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Readers' Theatre for Educators by Diana R. Jenkins

What Is Readers' Theater, Anyway?

Readers’ theater is easier theater! Actors don’t memorize their lines—they simply read from their scripts. Because memorization isn’t an issue, more students are able to handle large roles. Also, extensive rehearsal isn’t necessary. And, unlike “regular” theater, a readers’ theater production isn’t thrown into a tailspin by memory lapses or absences.

Other aspects of readers’ theater are easy, too. Sets, costumes, props, and even movement are not needed as the plays are written to work without them. The extras can be included if desired, but readers’ theater works even if the actors just sit there and read!

How Do I Get Started?

Before you use a readers’ theater play, read it yourself and make sure that the content, theme, and vocabulary are appropriate for your students. Decide whether you need to preview any concepts or vocabulary. If you are thinking about staging the play for an audience, consider which students might fit which roles, but don’t set your cast just yet.

Once you decide on a play, make as many copies of the script as there are parts plus one for yourself. Highlight one character’s lines in each copy (except yours) to make it easier for kids to read. Covering or binding scripts will help them last through multiple readings.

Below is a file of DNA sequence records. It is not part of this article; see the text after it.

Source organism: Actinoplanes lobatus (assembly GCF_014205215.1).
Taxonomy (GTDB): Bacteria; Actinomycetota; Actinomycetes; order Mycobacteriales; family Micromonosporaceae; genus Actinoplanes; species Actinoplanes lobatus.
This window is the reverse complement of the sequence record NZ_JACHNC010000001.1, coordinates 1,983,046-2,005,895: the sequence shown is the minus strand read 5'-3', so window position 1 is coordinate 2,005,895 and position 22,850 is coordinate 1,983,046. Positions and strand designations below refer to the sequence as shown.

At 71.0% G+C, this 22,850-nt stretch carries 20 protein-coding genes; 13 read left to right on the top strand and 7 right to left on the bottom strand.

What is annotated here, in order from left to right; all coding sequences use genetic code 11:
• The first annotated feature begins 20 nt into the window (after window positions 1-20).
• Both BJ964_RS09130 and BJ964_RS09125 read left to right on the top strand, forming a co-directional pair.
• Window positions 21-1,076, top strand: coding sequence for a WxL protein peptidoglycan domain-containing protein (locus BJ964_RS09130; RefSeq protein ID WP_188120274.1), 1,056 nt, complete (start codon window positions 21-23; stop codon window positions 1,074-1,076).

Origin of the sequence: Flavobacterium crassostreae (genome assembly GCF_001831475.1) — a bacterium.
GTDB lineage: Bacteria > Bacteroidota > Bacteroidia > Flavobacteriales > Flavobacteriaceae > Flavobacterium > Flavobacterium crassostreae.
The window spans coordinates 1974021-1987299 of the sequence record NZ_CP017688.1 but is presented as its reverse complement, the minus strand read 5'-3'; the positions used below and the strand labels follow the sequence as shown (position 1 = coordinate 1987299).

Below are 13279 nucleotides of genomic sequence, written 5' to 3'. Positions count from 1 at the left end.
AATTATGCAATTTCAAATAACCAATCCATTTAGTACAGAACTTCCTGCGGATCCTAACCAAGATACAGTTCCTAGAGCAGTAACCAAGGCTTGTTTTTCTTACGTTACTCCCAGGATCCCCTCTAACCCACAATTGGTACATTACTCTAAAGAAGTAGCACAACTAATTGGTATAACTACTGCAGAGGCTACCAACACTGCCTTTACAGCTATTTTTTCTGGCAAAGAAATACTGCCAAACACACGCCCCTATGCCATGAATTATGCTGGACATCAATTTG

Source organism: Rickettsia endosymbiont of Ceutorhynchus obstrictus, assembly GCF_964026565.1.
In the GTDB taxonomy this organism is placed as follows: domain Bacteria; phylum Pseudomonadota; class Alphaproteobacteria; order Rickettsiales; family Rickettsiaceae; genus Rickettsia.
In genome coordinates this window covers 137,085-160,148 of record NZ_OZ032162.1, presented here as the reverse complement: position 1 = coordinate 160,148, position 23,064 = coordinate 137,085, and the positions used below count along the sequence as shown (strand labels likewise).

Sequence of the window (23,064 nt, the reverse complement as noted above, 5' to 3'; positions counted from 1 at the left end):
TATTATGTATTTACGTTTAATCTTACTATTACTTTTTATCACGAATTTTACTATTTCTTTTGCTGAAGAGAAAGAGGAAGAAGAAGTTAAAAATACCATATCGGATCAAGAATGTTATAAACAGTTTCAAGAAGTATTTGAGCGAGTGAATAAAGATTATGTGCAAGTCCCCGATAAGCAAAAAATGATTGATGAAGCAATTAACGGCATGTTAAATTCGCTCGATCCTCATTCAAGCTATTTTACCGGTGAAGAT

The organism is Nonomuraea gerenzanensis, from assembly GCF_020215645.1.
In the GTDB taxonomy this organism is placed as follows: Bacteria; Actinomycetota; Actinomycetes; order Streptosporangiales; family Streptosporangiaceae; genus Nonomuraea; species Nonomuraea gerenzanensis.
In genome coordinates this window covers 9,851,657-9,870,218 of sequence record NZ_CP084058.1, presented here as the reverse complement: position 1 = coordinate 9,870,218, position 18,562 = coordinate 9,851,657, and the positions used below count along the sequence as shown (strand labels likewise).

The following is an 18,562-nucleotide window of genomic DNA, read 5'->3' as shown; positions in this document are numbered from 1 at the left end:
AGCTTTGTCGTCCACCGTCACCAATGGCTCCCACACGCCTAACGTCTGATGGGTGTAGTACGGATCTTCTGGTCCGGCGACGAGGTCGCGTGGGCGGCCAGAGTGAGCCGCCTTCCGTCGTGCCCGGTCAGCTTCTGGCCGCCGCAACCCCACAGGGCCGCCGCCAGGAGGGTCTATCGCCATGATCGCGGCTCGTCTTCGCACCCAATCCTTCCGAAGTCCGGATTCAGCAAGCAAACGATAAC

After giving students time to read through their scripts silently, have them read the play aloud from their desks. You can change roles with each scene to involve more students. (This also allows you to see how different kids handle different roles. If you decide later to stage the play, you can choose your cast according to who fits which character instead of who can memorize the most lines.) This kind of read-through makes a good, one-time, supplemental activity in your classroom, but you can do much more with readers’ theater!

For example, you could have students read a particular script multiple times on different days. The repetition gives you several opportunities to teach comprehension skills like character traits, motivation, story structure, theme, and cause-and-effect. And rereading allows kids to relax about the reading itself and develop a deeper understanding of the characters and theme of the play.